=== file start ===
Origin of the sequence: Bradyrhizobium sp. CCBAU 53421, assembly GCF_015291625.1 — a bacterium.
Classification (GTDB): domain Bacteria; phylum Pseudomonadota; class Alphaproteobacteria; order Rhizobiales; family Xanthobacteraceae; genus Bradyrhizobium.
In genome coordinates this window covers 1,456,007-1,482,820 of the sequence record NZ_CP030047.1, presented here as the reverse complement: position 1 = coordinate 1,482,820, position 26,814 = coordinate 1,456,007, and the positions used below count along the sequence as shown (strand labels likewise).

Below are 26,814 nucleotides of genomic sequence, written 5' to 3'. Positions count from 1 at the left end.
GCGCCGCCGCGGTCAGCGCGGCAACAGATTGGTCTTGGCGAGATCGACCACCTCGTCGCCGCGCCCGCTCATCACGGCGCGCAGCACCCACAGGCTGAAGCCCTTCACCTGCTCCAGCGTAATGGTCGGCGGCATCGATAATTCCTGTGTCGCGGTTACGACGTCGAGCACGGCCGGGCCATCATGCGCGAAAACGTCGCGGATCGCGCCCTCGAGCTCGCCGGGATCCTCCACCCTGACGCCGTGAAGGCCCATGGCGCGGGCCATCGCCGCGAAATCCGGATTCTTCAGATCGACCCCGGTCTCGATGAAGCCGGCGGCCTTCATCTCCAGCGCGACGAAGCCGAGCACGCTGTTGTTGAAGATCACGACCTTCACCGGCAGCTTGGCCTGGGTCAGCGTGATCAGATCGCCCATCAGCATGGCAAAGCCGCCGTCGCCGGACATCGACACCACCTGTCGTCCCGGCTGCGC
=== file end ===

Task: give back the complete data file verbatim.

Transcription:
Origin of the sequence: Bradyrhizobium sp. CCBAU 53421, assembly GCF_015291625.1 — a bacterium.
Classification (GTDB): domain Bacteria; phylum Pseudomonadota; class Alphaproteobacteria; order Rhizobiales; family Xanthobacteraceae; genus Bradyrhizobium.
In genome coordinates this window covers 1,456,007-1,482,820 of the sequence record NZ_CP030047.1, presented here as the reverse complement: position 1 = coordinate 1,482,820, position 26,814 = coordinate 1,456,007, and the positions used below count along the sequence as shown (strand labels likewise).

Below are 26,814 nucleotides of genomic sequence, written 5' to 3'. Positions count from 1 at the left end.
GCGCCGCCGCGGTCAGCGCGGCAACAGATTGGTCTTGGCGAGATCGACCACCTCGTCGCCGCGCCCGCTCATCACGGCGCGCAGCACCCACAGGCTGAAGCCCTTCACCTGCTCCAGCGTAATGGTCGGCGGCATCGATAATTCCTGTGTCGCGGTTACGACGTCGAGCACGGCCGGGCCATCATGCGCGAAAACGTCGCGGATCGCGCCCTCGAGCTCGCCGGGATCCTCCACCCTGACGCCGTGAAGGCCCATGGCGCGGGCCATCGCCGCGAAATCCGGATTCTTCAGATCGACCCCGGTCTCGATGAAGCCGGCGGCCTTCATCTCCAGCGCGACGAAGCCGAGCACGCTGTTGTTGAAGATCACGACCTTCACCGGCAGCTTGGCCTGGGTCAGCGTGATCAGATCGCCCATCAGCATGGCAAAGCCGCCGTCGCCGGACATCGACACCACCTGTCGTCCCGGCTGCGC